official journal of Congeital Anomalies Research Association of Japan
Online ISSN : 2433-1503
Print ISSN : 0037-2285
Volume 44 , Issue 3
Congenital Anomalies
Showing 1-7 articles out of 7 articles from the selected issue
  • 2004 Volume 44 Issue 3 Pages 111-124
    Published: 2004
    Released: August 05, 2021
    JOURNALS OPEN ACCESS
    ABSTRACT  Recent development of biomedical engineering as well as basic biology and medicine has enabled us to induce cell-based regeneration of body tissue to self-repair defective tissue or substitute biological functions of damaged organs. For successful tissue regeneration, it is indispensable to give cells an environment suitable for regeneration induction. Tissue engineering is a newly emerging biomedical technology for creating an environment for tissue regeneration with various biomaterials. The paper presented here overviews recent research data on tissue regeneration based on tissue engineering, and briefly explains the key technology of tissue engineering.
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  • 2004 Volume 44 Issue 3 Pages 125-136
    Published: 2004
    Released: August 05, 2021
    JOURNALS OPEN ACCESS
    ABSTRACT  Although thalidomide was withdrawn in the 1960s after its teratogenic property was recognized, it was subsequently found that this drug possesses immunomodulatory and anti-inflammatory effects. Recent studies have also demonstrated that thalidomide has antineoplastic activity via an antiangiogenic mechanism. Observations in the late 1990s that the microenvironment in the bone marrow plays a role in tumor progression in multiple myeloma provided an impetus to use thalidomide for the treatment of this disease. It is known that thalidomide monotherapy is effective in one-third of refractory cases, and in combination with glucocorticoids and/or antineoplastic drugs, thalidomide provides a response rate of more than 50%. Thus, thalidomide therapy is considered a standard approach for the treatment of relapsed and refractory myeloma. The exact mechanism of the antimyeloma effect of thalidomide is not yet clearly understood. Anti-angiogenic effects, direct activity in tumor cells such as the induction of apoptosis or G1 arrest of the cell cycle, the inhibition of growth factor production, the regulation of interactions between tumor and stromal cells, and the modulation of tumor immunity have been considered as possible mechanisms. In addition to its teratogenicity, the adverse effects of thalidomide have been general symptoms such as somnolence and headache, peripheral neuropathy, constipation, skin rash, and other symptoms. Although these adverse effects are generally reversible and mild, grade 3 and 4 toxicities such as peripheral neuropathy, deep venous thrombosis, neutropenia, and toxic dermal necrosis have occasionally been reported. The application of thalidomide therapy in patients with multiple myeloma is being broadened to include not only cases of refractory myeloma, but also previously untreated cases, as well as for maintenance therapy after hematopoietic stem cell transplantation and for the treatment of other hematological diseases. The safe use of this drug will depend on the establishment of diagnostic and treatment guidelines. In addition, the establishment of a nation-wide regulation system is urgently needed in Japan.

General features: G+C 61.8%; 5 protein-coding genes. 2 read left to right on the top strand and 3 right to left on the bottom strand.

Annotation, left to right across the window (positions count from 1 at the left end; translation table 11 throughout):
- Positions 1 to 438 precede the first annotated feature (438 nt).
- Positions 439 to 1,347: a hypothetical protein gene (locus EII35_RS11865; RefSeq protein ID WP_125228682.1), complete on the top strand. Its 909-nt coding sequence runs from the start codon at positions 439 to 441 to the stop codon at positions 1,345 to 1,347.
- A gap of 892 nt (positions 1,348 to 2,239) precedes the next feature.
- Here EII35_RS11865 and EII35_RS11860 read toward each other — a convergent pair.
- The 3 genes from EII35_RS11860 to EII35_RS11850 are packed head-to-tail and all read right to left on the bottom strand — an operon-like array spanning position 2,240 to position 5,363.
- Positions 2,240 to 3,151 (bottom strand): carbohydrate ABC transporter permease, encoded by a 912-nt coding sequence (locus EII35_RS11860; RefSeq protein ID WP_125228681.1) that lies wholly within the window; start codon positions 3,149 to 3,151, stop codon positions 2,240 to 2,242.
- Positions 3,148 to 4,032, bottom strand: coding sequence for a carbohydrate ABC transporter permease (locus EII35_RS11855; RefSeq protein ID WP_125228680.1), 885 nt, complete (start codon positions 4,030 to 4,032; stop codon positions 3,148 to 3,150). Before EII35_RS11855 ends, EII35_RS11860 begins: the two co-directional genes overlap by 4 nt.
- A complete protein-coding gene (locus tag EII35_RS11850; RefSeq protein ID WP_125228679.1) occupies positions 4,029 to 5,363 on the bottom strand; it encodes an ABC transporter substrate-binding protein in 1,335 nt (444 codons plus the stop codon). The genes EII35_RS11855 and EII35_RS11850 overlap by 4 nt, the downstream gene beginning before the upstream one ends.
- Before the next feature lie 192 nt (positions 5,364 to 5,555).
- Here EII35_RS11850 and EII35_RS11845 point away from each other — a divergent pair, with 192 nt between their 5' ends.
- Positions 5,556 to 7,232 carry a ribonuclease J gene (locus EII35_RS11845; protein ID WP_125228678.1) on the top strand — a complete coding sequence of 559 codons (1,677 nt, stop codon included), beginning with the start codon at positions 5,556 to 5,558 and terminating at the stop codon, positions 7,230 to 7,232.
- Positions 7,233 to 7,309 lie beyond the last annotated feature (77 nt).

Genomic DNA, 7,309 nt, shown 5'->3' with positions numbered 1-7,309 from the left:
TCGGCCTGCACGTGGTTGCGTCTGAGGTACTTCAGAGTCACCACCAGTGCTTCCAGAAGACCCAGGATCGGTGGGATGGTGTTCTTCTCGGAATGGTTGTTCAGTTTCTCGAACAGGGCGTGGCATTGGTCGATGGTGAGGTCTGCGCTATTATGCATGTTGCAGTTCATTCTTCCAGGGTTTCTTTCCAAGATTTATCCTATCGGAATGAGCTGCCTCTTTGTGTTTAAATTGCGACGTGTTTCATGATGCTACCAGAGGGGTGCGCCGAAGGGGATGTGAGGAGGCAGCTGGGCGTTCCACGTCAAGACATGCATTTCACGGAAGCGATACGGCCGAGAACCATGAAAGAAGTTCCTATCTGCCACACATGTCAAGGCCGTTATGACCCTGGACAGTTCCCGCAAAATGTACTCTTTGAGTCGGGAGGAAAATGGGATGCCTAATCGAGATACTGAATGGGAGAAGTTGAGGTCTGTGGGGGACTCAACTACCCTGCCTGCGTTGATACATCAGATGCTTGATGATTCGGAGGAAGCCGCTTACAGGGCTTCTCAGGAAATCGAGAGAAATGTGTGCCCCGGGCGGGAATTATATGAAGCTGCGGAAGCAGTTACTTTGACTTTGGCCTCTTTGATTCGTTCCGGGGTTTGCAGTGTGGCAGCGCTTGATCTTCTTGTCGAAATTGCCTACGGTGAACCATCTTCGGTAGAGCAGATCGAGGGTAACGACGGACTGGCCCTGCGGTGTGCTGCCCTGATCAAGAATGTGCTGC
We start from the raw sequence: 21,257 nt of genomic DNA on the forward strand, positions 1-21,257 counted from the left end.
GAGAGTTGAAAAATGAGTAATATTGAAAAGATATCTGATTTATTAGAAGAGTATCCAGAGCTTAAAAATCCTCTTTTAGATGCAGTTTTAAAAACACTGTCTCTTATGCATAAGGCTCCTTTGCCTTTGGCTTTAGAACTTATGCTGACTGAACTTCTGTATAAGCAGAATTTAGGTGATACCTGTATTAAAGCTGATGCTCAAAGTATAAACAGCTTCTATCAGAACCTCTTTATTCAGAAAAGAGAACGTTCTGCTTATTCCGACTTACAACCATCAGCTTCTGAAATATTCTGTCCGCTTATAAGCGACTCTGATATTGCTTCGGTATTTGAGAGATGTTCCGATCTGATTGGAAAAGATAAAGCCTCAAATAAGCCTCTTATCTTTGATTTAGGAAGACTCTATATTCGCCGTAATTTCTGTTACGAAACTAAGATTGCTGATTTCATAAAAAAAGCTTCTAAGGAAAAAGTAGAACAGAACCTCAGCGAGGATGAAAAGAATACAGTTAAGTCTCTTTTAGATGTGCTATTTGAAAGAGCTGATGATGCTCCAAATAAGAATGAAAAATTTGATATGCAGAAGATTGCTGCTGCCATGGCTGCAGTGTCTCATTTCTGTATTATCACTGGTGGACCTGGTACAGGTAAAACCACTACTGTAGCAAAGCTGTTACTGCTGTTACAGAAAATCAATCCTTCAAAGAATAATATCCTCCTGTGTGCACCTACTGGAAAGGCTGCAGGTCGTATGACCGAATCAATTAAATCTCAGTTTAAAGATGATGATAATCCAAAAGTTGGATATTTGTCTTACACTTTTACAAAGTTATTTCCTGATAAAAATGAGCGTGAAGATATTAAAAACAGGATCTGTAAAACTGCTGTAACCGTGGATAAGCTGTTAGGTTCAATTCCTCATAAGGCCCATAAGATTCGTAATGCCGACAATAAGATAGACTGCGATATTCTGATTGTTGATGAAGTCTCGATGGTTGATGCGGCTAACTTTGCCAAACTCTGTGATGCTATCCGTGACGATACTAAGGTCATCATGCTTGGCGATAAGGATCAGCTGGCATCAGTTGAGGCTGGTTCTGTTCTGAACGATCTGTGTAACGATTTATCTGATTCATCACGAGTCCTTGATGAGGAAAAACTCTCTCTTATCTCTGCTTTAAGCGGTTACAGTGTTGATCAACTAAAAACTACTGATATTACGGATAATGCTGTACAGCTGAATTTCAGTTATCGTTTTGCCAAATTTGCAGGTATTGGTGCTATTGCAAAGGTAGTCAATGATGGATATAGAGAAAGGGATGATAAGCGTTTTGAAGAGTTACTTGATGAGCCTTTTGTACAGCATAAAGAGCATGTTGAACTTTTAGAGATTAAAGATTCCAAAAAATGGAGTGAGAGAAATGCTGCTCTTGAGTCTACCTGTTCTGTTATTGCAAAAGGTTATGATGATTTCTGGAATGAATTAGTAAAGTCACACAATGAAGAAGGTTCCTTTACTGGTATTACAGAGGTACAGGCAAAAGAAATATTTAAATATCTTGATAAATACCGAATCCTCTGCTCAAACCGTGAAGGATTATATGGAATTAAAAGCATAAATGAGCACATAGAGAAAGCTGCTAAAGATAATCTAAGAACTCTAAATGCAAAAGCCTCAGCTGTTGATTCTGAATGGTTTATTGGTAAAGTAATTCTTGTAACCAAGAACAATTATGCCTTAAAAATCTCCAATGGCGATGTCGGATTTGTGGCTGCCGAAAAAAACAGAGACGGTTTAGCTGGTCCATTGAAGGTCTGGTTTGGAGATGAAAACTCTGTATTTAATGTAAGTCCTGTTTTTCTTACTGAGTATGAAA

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  • 2004 Volume 44 Issue 3 Pages 137-141
    Published: 2004
    Released: August 05, 2021
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    ABSTRACT  The human faciogenital dysplasia 1 (FGD1) gene product plays an important role in morphogenesis. Its dysfunction causes Aarskog–Scott syndrome (MIM ♯305400). To characterize the FGD1, we investigated its expression by RT–PCR and Southern blot analysis in normal tissues. We found novel alternative forms of the FGD1. One has a novel exon located in intron 8, named exon 8B (8B FDG1) and the other has an exon in intron 7, exon 7B (7B FGD1). The 8B FDG1 is expressed strongly in the brain, testis, spinal cord, trachea and stomach, and weakly in the thymus and lymphocytes. However, expression of the 7B FGD1 is weak and restricted in the testis and salivary gland. Insertion of each novel exon results in production of a premature termination codon, respectively, and the predicted proteins generated from them have only a proline-rich domain and an incomplete DH domain which potentially compete with the wild type of FGD1.